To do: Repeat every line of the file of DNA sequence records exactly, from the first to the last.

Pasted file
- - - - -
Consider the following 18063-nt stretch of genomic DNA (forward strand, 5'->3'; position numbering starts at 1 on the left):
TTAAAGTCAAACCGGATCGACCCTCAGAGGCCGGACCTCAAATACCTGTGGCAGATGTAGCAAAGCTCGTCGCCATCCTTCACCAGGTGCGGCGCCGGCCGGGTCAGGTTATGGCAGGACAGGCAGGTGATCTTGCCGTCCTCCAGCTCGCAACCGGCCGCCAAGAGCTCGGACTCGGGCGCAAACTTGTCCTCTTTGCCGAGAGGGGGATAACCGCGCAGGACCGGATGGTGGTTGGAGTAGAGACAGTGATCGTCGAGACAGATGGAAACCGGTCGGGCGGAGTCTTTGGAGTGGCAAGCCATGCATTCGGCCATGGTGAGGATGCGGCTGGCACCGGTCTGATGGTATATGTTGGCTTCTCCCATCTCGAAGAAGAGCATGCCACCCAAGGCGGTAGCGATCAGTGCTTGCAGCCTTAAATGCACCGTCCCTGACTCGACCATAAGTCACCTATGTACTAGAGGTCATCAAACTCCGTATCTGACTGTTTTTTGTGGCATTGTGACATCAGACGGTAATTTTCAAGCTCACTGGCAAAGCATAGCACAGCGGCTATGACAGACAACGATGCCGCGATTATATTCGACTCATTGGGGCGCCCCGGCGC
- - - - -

Consider the following 18063-nt stretch of genomic DNA (forward strand, 5'->3'; position numbering starts at 1 on the left):
TTAAAGTCAAACCGGATCGACCCTCAGAGGCCGGACCTCAAATACCTGTGGCAGATGTAGCAAAGCTCGTCGCCATCCTTCACCAGGTGCGGCGCCGGCCGGGTCAGGTTATGGCAGGACAGGCAGGTGATCTTGCCGTCCTCCAGCTCGCAACCGGCCGCCAAGAGCTCGGACTCGGGCGCAAACTTGTCCTCTTTGCCGAGAGGGGGATAACCGCGCAGGACCGGATGGTGGTTGGAGTAGAGACAGTGATCGTCGAGACAGATGGAAACCGGTCGGGCGGAGTCTTTGGAGTGGCAAGCCATGCATTCGGCCATGGTGAGGATGCGGCTGGCACCGGTCTGATGGTATATGTTGGCTTCTCCCATCTCGAAGAAGAGCATGCCACCCAAGGCGGTAGCGATCAGTGCTTGCAGCCTTAAATGCACCGTCCCTGACTCGACCATAAGTCACCTATGTACTAGAGGTCATCAAACTCCGTATCTGACTGTTTTTTGTGGCATTGTGACATCAGACGGTAATTTTCAAGCTCACTGGCAAAGCATAGCACAGCGGCTATGACAGACAACGATGCCGCGATTATATTCGACTCATTGGGGCGCCCCGGCGC